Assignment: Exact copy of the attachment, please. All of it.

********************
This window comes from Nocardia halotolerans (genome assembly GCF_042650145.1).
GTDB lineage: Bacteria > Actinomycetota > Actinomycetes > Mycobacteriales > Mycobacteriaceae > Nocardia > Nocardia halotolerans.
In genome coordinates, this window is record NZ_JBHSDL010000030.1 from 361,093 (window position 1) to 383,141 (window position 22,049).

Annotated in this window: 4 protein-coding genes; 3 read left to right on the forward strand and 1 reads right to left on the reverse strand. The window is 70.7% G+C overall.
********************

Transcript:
This window comes from Nocardia halotolerans (genome assembly GCF_042650145.1).
GTDB lineage: Bacteria > Actinomycetota > Actinomycetes > Mycobacteriales > Mycobacteriaceae > Nocardia > Nocardia halotolerans.
In genome coordinates, this window is record NZ_JBHSDL010000030.1 from 361,093 (window position 1) to 383,141 (window position 22,049).

Annotated in this window: 4 protein-coding genes; 3 read left to right on the forward strand and 1 reads right to left on the reverse strand. The window is 70.7% G+C overall.